The UK government has announced proposals to clear the path for the growth of peer-to-peer finance platforms (also known as 'crowdfunding').
The latest government response to the Red Tape Challenge shows a determination to make it easier to innovate in ways that deliver lower cost, transparent financial services to consumers and small businesses.
The government is sensitive to concerns that any regulation in this area should be proportionate and not raise barriers to entry or further innovation. As a result, the government wishes to encourage continued self-regulatory efforts by the Peer-to-Peer Finance Association to address common operational risks, and to engage with policy-makers and regulators.
Critically, the government will also create a cross-departmental working group comprising representatives of all the relevant bodies it considers ought to be engaged in the development of peer-to-peer finance. Specifically, that working group will "monitor the appropriateness of the current regulatory regime for peer-to-peer platforms" and take the lead in engaging with the peer-to-peer finance industry.
The composition of this working group is testimony to the broad policy implications and opportunities posed by this new form of financial model. The list of members includes the Office of Fair Trading, the Department of Business Innovation and Skills, HM Treasury, the Financial Services Authority and the Cabinet Office. However, it is known that the Department for Culture Media and Sport is also very interested in the potential for peer-to-peer finance to fund the development of the arts and entertainment industry.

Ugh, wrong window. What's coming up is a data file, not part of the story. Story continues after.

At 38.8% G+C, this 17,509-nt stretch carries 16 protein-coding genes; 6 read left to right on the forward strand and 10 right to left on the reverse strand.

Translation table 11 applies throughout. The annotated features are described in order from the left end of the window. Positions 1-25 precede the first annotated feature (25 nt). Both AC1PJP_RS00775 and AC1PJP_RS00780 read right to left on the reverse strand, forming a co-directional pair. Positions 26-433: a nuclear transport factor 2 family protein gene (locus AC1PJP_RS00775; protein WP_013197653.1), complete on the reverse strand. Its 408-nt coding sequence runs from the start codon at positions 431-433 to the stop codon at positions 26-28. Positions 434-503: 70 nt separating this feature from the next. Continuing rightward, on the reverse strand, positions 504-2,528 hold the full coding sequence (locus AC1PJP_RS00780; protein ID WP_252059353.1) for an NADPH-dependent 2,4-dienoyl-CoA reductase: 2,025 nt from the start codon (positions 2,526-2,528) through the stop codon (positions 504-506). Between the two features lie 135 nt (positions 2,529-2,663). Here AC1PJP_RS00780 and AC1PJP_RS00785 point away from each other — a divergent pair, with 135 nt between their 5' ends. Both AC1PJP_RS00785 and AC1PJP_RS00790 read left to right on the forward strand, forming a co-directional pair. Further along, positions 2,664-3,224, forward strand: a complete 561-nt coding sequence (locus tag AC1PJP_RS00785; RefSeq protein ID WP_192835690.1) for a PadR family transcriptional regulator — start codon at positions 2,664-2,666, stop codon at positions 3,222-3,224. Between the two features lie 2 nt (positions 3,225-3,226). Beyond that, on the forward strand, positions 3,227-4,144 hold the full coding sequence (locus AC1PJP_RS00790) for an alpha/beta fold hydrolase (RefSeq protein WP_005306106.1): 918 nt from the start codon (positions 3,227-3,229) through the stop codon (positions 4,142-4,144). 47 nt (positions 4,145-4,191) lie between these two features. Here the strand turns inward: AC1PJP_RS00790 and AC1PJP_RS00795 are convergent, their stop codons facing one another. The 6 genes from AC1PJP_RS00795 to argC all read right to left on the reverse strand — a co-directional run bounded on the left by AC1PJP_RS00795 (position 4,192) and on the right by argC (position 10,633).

Peer-to-peer industry concerns were also backed by Mark Littlewood, Director-General of the Institute of Economic Affairs, in his response as Sector Champion for this aspect of the Red Tape Challenge. His report offers various additional solutions as an alternative to regulation. However, he does recommend certain exemptions be introduced to the financial regulatory framework to enable 'crowd-investing' for shares in start-up companies.
Interestingly, Mark Littlewood has also suggested a means of 'future-proofing' regulation. He suggests regulators should be open to engage with new entrants at an early stage of their development to provide them with enough certainty to get started quickly. Officials should support appropriate self-regulation in the early phases, for example, through accreditation with the UK Accreditation Service (who presumably would also need to be similarly approachable and flexible).